You probably know how this is all going to end. What you don't know, however, is that this film actually does kind of have something to say and is enjoyable much of the way through. It's not laugh out loud hysterical (although parts are) but it's definitely funny and the characters are memorable. Sometimes an actor is given a line that may seem mildly amusing on paper, but when delivered onscreen it just hits a home run. I must have seen the scene with Schrader dressed as a hot dog telling everyone to "ask me about my weiner" at least a hundred times before seeing the film and laughed every time. When I saw it in the context of the movie I was still on the floor laughing. The sincerity and idiocy with which Jonah Hill deivers it with is perfect and he does the same for just about every other single line he's given in the movie. The guy is just hysterical and it would be worth seeing this if only just for his performance. What I like about the Schrader character is that he does stupid things, but he's not stupid. He knows how illegal this whole operation and against his better judgement goes along for the ride. It was also great to see comedian Lewis Black finally get a role worthy of him as the bitter, grumpy shoe salesman who acts as the fake dean of the college.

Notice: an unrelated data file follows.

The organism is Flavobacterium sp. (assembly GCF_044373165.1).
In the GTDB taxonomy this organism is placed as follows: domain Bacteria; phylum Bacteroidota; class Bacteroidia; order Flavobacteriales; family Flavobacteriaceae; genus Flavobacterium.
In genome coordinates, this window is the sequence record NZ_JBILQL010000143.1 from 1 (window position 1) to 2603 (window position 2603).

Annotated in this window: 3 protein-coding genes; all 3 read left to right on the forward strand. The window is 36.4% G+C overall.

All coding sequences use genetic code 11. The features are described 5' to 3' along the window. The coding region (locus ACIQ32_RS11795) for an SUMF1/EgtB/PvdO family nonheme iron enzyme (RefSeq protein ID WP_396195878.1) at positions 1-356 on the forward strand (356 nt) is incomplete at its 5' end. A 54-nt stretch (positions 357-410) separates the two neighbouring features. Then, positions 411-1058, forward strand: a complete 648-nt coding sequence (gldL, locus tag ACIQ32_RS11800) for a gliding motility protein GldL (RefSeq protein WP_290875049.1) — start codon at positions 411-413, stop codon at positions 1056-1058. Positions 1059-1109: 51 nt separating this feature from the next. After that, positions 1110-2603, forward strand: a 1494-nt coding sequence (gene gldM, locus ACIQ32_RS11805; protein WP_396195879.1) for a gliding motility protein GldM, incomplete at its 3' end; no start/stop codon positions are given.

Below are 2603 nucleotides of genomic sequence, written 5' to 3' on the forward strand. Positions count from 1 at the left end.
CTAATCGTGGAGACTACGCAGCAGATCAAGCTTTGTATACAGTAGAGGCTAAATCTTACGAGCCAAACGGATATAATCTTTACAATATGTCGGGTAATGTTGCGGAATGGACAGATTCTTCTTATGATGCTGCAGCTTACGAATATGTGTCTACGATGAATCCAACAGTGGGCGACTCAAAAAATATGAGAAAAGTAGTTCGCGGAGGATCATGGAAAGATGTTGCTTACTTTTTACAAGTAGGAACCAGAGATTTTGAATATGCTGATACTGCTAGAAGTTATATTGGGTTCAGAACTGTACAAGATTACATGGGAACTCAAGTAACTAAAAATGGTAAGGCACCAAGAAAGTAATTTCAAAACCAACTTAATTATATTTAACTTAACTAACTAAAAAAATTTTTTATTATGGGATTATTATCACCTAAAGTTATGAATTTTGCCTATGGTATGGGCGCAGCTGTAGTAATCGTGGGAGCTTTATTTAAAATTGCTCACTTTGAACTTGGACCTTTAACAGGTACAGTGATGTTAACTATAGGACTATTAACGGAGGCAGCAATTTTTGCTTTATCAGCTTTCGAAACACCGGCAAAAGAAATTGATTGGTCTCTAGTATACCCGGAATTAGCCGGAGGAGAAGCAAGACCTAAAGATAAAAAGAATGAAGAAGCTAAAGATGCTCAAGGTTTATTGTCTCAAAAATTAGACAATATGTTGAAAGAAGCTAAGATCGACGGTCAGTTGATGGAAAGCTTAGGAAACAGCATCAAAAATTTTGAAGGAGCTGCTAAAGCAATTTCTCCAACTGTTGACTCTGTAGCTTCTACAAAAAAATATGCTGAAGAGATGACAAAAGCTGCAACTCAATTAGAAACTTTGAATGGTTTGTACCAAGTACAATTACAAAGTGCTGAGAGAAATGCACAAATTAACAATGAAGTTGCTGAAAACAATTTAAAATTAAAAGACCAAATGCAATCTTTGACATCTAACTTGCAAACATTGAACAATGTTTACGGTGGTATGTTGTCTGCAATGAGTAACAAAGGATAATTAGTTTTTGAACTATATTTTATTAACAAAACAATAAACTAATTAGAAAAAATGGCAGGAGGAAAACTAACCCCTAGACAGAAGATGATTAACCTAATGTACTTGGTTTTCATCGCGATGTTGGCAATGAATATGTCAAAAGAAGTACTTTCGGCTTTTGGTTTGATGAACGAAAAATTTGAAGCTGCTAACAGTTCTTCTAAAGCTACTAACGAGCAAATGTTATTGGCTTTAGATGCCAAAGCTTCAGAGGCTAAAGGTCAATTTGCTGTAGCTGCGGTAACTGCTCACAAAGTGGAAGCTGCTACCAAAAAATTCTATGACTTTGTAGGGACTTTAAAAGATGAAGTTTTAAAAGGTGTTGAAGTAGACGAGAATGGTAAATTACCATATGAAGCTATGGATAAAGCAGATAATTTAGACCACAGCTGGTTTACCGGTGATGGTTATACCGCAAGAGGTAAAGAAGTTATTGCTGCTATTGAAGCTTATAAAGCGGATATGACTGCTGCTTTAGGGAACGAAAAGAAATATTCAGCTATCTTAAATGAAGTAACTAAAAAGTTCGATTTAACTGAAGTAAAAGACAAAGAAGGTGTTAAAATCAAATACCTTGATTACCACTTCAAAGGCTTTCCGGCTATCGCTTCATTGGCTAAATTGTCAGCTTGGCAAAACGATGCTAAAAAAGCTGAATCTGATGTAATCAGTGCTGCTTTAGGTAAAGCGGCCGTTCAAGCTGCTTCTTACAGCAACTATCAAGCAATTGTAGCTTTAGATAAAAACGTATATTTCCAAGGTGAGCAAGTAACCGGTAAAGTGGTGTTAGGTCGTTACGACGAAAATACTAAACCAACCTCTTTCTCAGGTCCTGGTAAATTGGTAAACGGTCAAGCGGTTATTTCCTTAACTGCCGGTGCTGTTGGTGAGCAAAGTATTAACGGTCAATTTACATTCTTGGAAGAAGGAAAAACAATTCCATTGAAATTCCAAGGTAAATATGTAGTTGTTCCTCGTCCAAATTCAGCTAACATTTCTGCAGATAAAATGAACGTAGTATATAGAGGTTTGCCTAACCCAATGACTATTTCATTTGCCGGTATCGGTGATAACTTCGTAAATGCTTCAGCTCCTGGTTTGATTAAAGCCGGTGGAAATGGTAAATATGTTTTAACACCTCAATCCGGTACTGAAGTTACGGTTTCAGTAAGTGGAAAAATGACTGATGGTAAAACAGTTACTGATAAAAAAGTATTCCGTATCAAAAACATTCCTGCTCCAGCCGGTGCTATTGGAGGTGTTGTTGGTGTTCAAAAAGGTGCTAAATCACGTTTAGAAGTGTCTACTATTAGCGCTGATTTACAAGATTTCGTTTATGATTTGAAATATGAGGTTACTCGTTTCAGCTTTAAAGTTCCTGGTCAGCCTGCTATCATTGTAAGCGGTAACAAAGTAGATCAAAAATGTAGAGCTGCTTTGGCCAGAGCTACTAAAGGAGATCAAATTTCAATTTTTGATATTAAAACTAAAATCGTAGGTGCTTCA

Justin Long (the guy in the Apple commericals) is nearly pushing thirty yet I still found him believable as a college freshman and he made a good straight man to all the ridiculousness that sorrounded him. I really liked how they handled his relationship with Monica as they've known each other for years, but never really knew each other at all. There's a great scene where B. thinks she's asking him to the prom, but she's really asking him if he could mow her lawn. She's a nice person who just really isn't aware of his existence through no fault of her own and I liked the way Blake Lively played her. She doesn't do anything actorish and is just really natural as a normal, pretty girl. One of the best performances of the movie comes from Hannah Marks as B.'s wise way beyond her years little sister who knows everything her brother is up to and is easily smarter than every character in the movie.